Consequently, these almajiri have shunned contact with western education and civilisation. Their trainings and skills are far too low to suit the contemporary demands of contributing positively to economic development of the state and society at large.
The fact that these people survived infancy having lived their lives in extreme harsh conditions without parental care shows resilience and capacity to adapt to conditions not every being can survive in. However, their upbringing is not such that society can benefit much from, as such encouraged laxity and unproductiveness.
Fallout from coronvirus pandemic exposes the overwhelming burden of this group to government and people (well meaning) of the North.
In recent time, the movements of these almajiri from their home states to other states in the North and across South have raised serious concerns. This has resulted in their rejections in many states they have attempted to smuggle themselves into; even within the Northern neighbourhoods. Simply put, these almajiri are conceived as security and health risks, as well as economic burdens to any host state that may welcome them.
This is not what many states currently beleaguered by the pandemic would wish to engage in. Viewing them from this prism and pondering the sudden migration tendency of this group to other parts of the country at a time general movement is not advised by authorities across the world raises more posers on the sinister motive behind this act- most curiously, when this group is not known to have the capacity to sponsor themselves on such voyages. Even as faceless as their sponsors currently look, why they chose to defy federal government’s lockdown directives to engage in this unholy act add to the volume of mysteries surrounding the development.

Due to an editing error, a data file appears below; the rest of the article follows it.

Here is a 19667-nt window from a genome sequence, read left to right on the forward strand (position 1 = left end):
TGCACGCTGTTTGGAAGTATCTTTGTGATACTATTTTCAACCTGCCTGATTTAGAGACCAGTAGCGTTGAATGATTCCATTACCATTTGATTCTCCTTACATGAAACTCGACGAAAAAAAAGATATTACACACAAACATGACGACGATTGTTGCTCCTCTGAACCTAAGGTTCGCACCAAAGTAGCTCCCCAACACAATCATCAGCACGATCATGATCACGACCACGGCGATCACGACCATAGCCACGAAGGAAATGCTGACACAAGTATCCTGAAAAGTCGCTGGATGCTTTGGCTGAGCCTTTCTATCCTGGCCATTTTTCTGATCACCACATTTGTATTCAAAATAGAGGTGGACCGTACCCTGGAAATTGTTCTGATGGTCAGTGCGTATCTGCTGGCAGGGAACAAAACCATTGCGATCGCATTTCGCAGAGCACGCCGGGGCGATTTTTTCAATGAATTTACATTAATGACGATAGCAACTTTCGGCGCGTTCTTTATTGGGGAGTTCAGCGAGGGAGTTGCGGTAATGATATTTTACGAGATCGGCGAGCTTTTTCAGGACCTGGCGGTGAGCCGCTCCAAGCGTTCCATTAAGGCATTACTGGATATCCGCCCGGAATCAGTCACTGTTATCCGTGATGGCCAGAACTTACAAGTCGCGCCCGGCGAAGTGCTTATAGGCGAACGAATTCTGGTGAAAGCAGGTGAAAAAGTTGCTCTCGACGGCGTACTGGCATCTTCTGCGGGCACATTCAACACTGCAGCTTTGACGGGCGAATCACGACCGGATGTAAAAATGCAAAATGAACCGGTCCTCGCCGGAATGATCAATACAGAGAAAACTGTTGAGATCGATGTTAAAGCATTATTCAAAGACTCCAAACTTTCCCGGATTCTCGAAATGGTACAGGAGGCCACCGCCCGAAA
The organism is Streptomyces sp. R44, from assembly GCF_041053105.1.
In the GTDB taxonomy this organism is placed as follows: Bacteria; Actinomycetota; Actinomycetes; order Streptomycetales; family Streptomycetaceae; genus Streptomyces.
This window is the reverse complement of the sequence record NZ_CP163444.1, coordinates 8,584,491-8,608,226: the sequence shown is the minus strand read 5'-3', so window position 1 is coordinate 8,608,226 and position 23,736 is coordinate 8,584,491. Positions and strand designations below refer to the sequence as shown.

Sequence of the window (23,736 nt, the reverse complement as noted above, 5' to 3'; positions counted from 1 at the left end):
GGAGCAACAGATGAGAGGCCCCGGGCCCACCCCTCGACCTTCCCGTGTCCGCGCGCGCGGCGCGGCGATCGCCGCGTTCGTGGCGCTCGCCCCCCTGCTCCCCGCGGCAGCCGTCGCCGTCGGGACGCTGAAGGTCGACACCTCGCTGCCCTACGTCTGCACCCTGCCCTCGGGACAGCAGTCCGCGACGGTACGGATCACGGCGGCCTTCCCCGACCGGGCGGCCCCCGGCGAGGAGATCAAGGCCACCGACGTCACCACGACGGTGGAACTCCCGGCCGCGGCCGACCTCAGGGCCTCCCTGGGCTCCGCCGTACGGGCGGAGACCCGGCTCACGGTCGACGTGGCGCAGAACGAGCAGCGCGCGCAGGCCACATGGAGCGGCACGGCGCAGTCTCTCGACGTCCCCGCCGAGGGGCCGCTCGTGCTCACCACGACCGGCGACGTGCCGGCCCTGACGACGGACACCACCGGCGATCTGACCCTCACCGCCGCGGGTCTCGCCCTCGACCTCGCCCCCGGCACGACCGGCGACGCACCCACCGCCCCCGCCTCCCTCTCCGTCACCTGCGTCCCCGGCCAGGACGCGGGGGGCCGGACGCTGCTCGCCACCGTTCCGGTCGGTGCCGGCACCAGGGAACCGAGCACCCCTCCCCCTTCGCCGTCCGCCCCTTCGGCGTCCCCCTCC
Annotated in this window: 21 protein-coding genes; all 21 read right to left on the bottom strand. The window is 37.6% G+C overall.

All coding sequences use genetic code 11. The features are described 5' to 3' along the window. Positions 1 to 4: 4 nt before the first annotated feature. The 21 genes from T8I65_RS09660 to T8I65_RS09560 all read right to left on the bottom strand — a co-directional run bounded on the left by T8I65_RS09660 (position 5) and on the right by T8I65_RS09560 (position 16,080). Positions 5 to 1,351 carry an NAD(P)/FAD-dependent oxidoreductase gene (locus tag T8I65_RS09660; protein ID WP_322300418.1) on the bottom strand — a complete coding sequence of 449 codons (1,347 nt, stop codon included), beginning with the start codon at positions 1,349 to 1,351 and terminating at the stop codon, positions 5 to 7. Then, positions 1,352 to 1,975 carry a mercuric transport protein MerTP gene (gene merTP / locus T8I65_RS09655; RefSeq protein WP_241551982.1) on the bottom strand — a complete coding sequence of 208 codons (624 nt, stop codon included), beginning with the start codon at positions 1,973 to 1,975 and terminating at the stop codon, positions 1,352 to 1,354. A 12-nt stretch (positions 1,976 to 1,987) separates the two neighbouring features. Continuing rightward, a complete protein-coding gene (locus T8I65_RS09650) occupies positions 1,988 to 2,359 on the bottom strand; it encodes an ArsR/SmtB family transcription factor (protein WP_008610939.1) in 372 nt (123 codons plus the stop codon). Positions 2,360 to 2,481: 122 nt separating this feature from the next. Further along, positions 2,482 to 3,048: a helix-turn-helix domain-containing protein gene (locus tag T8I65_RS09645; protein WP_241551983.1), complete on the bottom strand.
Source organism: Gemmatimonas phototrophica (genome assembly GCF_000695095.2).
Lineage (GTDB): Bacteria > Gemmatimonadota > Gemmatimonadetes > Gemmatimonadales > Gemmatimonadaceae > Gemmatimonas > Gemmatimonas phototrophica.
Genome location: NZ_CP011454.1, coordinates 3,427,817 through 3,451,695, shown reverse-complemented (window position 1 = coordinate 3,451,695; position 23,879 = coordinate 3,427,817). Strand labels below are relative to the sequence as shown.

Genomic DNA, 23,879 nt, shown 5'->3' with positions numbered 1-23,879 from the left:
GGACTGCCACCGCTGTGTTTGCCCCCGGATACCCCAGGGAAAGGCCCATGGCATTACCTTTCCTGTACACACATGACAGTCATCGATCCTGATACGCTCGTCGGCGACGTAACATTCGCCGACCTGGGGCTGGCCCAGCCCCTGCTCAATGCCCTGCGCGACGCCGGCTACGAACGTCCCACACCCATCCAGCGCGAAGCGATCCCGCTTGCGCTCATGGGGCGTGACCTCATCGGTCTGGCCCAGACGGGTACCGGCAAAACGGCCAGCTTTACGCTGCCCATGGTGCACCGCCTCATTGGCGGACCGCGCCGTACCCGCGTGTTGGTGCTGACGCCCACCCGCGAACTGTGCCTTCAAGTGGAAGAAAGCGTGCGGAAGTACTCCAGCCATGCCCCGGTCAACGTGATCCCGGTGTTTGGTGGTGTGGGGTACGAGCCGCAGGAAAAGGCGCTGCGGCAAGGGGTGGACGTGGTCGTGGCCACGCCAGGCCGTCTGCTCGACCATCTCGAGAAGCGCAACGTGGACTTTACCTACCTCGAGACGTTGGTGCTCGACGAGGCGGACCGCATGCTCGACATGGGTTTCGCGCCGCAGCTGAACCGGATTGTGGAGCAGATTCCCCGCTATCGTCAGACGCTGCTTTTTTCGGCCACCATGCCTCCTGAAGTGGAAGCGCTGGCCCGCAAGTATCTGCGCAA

But could this nadir have been averted? Sure! It has been proven that these almajiri are out of school elements and lack touch with ethical values the school system inculcates.
It behooves that if these people are kept in the school system and given better training; they will embrace life from a more refined perspective and definitely would not engage in despicable lifestyle. Then, why are these people in their large numbers in the north?
It is obvious that those who ought to groom them deliberately turned them away from having any contact with learning anything western education offers. Now, the same group that denied the almajiri dividends of western values are shipping them into climes with a blend of traditional and western lifestyles.
The question is, has the North seen almajiri system as counterproductive to their climes? If yes, solution to their problem lies with them. This means that the almajiri must be channeled into conventional school system that would make them relevant in contemporary society.
All states in Nigeria including the Northern states, receive allocations on education from the Ministry of Education (in line with national budget) for the purpose of developing education in their various climes. When those who these funds are supposed to cater for are found roaming the streets begging for alms, it questions utilisation of that appropriated fund and accountability must be demanded from the custodians of the fund by responsible government.